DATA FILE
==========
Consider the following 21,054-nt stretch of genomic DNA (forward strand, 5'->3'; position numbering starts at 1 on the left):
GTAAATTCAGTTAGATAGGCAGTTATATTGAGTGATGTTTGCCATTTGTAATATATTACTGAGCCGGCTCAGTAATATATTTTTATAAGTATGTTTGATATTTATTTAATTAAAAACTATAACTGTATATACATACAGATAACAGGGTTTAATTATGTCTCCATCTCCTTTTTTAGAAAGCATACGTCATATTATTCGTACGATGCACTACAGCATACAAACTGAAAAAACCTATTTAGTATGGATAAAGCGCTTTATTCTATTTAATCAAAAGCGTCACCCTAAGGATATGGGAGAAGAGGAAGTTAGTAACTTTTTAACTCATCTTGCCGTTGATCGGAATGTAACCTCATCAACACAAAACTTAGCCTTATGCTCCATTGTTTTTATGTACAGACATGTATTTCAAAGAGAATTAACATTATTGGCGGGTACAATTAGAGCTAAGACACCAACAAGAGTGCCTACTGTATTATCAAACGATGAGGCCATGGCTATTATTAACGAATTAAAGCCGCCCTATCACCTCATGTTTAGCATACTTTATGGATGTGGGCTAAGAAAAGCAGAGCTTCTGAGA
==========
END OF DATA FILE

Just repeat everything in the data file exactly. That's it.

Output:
Consider the following 21,054-nt stretch of genomic DNA (forward strand, 5'->3'; position numbering starts at 1 on the left):
GTAAATTCAGTTAGATAGGCAGTTATATTGAGTGATGTTTGCCATTTGTAATATATTACTGAGCCGGCTCAGTAATATATTTTTATAAGTATGTTTGATATTTATTTAATTAAAAACTATAACTGTATATACATACAGATAACAGGGTTTAATTATGTCTCCATCTCCTTTTTTAGAAAGCATACGTCATATTATTCGTACGATGCACTACAGCATACAAACTGAAAAAACCTATTTAGTATGGATAAAGCGCTTTATTCTATTTAATCAAAAGCGTCACCCTAAGGATATGGGAGAAGAGGAAGTTAGTAACTTTTTAACTCATCTTGCCGTTGATCGGAATGTAACCTCATCAACACAAAACTTAGCCTTATGCTCCATTGTTTTTATGTACAGACATGTATTTCAAAGAGAATTAACATTATTGGCGGGTACAATTAGAGCTAAGACACCAACAAGAGTGCCTACTGTATTATCAAACGATGAGGCCATGGCTATTATTAACGAATTAAAGCCGCCCTATCACCTCATGTTTAGCATACTTTATGGATGTGGGCTAAGAAAAGCAGAGCTTCTGAGA